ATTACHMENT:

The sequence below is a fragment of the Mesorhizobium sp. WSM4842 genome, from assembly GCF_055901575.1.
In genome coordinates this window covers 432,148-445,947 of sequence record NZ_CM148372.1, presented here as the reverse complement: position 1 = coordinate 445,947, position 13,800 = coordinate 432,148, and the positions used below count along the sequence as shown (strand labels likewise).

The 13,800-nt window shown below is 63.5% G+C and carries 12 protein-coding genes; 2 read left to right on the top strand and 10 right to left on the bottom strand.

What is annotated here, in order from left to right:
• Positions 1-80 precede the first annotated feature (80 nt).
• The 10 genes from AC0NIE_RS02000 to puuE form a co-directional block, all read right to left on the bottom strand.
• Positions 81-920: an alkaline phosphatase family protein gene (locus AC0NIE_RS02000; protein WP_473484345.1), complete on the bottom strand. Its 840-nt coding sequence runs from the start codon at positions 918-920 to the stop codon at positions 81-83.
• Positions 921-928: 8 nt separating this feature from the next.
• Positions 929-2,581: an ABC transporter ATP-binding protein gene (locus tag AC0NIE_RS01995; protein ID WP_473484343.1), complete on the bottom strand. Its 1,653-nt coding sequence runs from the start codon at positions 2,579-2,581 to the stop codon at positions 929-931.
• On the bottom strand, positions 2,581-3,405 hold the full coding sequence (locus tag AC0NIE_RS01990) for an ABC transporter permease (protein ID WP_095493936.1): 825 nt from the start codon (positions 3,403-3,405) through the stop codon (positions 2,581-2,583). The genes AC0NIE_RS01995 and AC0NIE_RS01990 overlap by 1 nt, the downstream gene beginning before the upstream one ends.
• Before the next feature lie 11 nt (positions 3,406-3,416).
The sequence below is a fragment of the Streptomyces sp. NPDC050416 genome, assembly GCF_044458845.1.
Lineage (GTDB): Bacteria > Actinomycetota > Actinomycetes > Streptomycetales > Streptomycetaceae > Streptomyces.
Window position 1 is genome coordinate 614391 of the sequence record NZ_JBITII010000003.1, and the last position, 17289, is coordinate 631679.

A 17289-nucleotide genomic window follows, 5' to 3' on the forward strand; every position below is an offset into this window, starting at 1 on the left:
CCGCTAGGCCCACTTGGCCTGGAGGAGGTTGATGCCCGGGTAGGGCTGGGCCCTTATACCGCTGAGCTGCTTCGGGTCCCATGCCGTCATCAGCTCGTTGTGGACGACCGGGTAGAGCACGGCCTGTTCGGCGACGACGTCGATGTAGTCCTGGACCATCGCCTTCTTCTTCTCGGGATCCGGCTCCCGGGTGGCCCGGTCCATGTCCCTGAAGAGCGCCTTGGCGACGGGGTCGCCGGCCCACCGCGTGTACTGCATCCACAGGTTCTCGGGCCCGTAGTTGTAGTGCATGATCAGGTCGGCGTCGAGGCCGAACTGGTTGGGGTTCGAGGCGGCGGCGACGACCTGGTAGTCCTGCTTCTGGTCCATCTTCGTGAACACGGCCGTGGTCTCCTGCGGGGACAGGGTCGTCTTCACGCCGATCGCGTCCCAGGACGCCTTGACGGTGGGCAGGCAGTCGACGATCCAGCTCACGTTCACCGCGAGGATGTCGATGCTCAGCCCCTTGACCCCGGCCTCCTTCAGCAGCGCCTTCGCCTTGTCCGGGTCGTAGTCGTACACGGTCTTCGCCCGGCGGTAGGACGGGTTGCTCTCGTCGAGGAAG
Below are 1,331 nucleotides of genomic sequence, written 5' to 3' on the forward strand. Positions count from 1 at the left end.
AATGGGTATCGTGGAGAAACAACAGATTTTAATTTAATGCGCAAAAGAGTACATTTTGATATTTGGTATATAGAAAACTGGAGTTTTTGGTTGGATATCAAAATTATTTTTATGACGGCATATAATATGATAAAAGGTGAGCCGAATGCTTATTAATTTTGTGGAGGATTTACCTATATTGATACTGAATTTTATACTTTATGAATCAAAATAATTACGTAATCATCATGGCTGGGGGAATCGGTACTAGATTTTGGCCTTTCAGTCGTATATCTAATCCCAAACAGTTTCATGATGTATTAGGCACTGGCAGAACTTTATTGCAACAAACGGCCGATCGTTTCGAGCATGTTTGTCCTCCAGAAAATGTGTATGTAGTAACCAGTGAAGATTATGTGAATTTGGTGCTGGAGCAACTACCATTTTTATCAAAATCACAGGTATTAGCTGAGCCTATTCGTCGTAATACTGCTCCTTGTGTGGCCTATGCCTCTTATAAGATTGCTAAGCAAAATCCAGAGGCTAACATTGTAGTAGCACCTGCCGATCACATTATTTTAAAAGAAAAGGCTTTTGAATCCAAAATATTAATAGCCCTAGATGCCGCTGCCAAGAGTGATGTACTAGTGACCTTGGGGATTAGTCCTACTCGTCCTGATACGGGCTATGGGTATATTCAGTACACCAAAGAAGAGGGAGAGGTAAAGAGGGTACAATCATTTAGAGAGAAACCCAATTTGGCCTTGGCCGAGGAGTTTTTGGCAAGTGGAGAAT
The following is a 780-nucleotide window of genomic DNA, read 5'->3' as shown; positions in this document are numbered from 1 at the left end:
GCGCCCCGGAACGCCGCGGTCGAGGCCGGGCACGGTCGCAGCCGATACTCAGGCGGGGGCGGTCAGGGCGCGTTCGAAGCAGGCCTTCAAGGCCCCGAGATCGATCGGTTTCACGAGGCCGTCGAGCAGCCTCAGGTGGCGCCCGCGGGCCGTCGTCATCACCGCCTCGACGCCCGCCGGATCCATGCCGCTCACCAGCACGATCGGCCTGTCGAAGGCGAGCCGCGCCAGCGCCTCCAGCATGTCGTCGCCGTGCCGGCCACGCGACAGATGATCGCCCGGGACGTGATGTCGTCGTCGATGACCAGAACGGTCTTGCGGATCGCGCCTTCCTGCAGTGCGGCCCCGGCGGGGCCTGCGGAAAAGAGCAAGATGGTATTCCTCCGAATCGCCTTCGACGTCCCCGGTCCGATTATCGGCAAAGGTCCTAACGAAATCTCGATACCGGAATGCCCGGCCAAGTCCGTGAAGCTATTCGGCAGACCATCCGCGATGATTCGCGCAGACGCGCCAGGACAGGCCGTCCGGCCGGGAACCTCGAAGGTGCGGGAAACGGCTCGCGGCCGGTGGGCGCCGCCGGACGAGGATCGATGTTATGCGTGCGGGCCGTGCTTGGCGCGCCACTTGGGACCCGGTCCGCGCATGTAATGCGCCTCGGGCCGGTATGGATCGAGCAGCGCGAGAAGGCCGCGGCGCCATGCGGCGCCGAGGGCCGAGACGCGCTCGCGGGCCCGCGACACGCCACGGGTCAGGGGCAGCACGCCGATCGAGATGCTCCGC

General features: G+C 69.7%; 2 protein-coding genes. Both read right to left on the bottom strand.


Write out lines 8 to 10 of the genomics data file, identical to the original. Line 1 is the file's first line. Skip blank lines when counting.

• Positions 921-928: 8 nt separating this feature from the next.
• Positions 929-2,581: an ABC transporter ATP-binding protein gene (locus tag AC0NIE_RS01995; protein ID WP_473484343.1), complete on the bottom strand. Its 1,653-nt coding sequence runs from the start codon at positions 2,579-2,581 to the stop codon at positions 929-931.
• On the bottom strand, positions 2,581-3,405 hold the full coding sequence (locus tag AC0NIE_RS01990) for an ABC transporter permease (protein ID WP_095493936.1): 825 nt from the start codon (positions 3,403-3,405) through the stop codon (positions 2,581-2,583). The genes AC0NIE_RS01995 and AC0NIE_RS01990 overlap by 1 nt, the downstream gene beginning before the upstream one ends.